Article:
Tuesday, June 30, 2015

Fasting + low carb = dead sexy, part 1

Nutrition is one of my favorite science topics. I've written a lot about it here as well as at other outlets around the internet. My interest in the subject first sprouted after watching a documentary called Fat Head and eventually losing about 50 pounds by following a relatively strict low-carb diet.

Since late 2012, my weight has hovered between 200 and 210 pounds and my metabolic markers are all very good. With the addition of a simple weight lifting routine, I've added some muscle and improved my body composition a little bit more.

But I've gotten a bit lazy over the last year; it's just too easy to make bad decisions, and my weight has been gradually creeping up. I noticed that late last month when the nurse weighed me at the blood bank where I donate--219 pounds. "Dear, God, I'm going to gain all my weight back," I thought. Irrational, but it spurred me out of complacency, and I decided to tighten up my diet once again. My weight evened out to a more acceptable 208.6 pounds after a 12-hour fast following that weigh in at the blood bank, but my mind was made up. I wanted to see if I could slim down a little more.

As of June 1, I cut out all sugar and grains and began an intermittent fasting regimen, as well. I eat two meals a day, lunch usually at 11 am and dinner around 6 pm. After doing a little research, I decided to start skipping breakfast, because eating in the morning, thanks to elevated levels of cortisol, can actually make you hungrier later in the day.

This routine has been very manageable. I start to get hungry about an hour before each meal, but the fast is easy to maintain otherwise. The results are helping me stay strong, too. Along with the good results I've seen on the scale, I'm wearing shirts and pants that used to be too tight to wear comfortably, and I've had to tighten my belt another notch.

The graph tracks my weight in pounds and percent change  from week to week, total loss to date and body mass index (BMI). 
Weight (lbs)
Weekly % Change
Loss To Date (lbs)





BMI isn't always a reliable indicator of metabolic health, I'm aware. Having said that, body weight still correlates with metabolic health for most people; the 300-pound man who remains sedentary all day has a better chance of becoming diabetic than does the 140-pound marathon runner. So I decided to track my BMI along with the other numbers.

Anyway, my super secret approach to weight loss is as follows: eat nutritious food at the right times during the day, and stop eating once you're satisfied. For me, that means two meals a day, fewer than 50 carbohydrates and as much fat and protein as I want until my hunger is sated.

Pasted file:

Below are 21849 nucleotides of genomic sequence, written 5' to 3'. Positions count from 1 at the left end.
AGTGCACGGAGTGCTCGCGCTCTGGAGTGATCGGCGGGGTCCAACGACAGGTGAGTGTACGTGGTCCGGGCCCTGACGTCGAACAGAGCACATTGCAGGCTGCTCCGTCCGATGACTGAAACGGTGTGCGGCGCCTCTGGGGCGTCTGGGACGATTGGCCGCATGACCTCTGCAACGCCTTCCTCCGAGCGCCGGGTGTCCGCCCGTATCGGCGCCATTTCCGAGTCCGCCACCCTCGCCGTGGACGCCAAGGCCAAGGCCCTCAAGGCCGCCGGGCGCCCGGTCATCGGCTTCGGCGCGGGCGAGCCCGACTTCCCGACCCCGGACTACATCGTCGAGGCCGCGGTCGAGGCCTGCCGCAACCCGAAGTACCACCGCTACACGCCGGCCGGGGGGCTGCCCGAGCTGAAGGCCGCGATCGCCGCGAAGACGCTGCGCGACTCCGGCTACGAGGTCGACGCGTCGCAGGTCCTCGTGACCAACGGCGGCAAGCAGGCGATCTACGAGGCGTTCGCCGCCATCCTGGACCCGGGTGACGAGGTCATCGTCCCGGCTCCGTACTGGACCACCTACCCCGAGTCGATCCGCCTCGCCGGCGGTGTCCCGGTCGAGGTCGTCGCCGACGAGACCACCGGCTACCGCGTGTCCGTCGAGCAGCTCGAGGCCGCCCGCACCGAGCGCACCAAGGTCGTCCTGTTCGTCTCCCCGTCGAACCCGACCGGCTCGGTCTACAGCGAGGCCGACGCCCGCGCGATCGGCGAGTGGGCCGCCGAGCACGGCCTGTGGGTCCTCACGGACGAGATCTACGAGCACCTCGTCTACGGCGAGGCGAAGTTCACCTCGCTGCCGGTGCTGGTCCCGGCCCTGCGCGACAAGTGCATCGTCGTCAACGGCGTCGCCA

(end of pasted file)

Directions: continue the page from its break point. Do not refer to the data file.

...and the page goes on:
I'll check in this time next month with my results from July. My goal by that time is to be down to 185 pounds, then maintain that weight indefinitely, but I want to make a few observations after following this plan for a month so far.

The advice to eat several small meals throughout the day is terrible, no-good bro science. You don't need to eat every few hours to maintain your blood sugar or keep your hunger in check. The published research confirms both points, should you doubt my anecdotal experience. 

Eating fewer calories is a necessary precursor to losing weight, but eating less is not the cause of the weight loss. I accepted the eat less and exercise more dogma before discovering low-carb diets. I lost some weight, because eating a little less and running three miles five days a week was better than nothing. But those lifestyle changes weren't effective enough to repair the metabolic damage I had done by eating cheetos and sitting on my ass for 23 years. There are entire populations that confirm this point.   

I used to come down hard on the idea that exercise could induce weight loss. I've softened my position a little bit, because the right kinds of exercise can stimulate hormonal changes that promote fat loss. With the proper diet, a weightlifting routine, for example, will probably help you lose weight. However, you don't need to exercise in order to lose weight. I cut my weight training back significantly at the start of the month, and stopped going to the gym altogether two weeks in because I was eating so little food. The weight still fell off.